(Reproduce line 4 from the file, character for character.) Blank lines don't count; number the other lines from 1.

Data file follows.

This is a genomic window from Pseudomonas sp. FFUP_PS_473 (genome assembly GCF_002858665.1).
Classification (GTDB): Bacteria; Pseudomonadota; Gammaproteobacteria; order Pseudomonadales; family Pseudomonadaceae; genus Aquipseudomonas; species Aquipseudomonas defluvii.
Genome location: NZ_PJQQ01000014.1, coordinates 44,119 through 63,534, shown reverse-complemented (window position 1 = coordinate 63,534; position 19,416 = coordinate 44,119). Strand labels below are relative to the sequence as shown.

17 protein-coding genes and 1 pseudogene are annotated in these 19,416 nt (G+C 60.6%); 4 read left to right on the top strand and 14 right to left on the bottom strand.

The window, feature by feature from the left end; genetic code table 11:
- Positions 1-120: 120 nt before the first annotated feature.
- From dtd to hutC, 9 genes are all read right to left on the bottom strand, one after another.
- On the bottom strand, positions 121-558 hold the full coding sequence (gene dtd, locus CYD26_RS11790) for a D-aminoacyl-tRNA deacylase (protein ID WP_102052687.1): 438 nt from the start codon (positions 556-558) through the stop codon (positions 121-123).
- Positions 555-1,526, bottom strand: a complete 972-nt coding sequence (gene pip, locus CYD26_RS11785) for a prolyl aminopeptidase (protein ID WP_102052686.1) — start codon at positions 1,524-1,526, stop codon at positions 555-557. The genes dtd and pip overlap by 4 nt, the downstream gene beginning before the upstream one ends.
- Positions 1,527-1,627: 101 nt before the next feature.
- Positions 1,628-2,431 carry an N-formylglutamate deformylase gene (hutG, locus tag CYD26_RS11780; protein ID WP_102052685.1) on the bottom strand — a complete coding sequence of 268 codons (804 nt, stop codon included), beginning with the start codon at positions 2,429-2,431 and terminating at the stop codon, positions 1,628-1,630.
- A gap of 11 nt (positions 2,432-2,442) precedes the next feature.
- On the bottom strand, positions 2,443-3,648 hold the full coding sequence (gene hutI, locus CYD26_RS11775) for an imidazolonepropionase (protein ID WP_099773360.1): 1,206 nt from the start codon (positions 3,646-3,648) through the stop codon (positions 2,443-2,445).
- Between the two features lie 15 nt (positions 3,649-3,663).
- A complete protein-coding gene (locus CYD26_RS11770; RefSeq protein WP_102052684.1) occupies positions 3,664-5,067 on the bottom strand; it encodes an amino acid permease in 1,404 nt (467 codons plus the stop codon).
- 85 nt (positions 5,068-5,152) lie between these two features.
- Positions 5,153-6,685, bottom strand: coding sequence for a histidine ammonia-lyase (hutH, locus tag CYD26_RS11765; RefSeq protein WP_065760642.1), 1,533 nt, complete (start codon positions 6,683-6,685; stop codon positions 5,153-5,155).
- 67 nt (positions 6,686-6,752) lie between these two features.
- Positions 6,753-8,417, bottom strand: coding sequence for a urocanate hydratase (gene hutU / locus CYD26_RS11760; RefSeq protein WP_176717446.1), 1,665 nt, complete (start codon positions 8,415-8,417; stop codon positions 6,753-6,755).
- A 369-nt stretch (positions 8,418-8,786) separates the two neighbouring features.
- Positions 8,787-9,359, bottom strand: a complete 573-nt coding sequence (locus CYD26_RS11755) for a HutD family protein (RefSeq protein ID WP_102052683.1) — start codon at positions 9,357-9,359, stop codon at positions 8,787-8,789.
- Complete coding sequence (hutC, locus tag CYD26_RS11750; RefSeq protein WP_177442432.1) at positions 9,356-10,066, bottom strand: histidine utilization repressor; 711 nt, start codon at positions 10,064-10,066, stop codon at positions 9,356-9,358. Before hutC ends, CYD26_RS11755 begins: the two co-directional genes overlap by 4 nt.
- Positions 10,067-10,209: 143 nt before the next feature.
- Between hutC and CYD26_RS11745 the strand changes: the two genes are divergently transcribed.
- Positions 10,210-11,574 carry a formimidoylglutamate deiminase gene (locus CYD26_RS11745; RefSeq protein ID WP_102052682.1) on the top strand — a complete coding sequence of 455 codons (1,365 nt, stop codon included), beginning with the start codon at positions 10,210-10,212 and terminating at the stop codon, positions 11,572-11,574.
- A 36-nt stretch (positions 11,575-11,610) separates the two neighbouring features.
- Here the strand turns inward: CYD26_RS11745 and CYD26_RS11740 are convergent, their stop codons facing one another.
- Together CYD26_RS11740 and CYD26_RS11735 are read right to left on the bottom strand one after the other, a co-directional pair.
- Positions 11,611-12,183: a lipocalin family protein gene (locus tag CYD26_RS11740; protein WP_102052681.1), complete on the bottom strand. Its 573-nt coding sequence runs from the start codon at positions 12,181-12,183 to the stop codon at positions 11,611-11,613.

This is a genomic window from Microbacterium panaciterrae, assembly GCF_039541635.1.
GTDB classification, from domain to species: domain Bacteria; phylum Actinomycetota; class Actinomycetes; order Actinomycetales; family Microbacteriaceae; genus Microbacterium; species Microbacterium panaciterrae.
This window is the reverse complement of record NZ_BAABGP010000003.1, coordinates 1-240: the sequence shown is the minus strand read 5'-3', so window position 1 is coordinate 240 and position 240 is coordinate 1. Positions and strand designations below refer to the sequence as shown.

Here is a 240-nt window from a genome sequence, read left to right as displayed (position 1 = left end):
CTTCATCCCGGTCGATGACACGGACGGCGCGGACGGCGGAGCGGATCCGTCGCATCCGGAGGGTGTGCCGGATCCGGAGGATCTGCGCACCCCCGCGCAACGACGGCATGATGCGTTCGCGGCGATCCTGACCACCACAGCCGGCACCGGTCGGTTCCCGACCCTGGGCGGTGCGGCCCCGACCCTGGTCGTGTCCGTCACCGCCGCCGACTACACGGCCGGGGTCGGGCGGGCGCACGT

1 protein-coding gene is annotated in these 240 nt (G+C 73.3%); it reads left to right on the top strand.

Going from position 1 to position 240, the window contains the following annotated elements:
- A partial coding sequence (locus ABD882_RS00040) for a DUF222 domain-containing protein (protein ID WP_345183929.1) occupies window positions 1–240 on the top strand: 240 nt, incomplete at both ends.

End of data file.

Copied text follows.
17 protein-coding genes and 1 pseudogene are annotated in these 19,416 nt (G+C 60.6%); 4 read left to right on the top strand and 14 right to left on the bottom strand.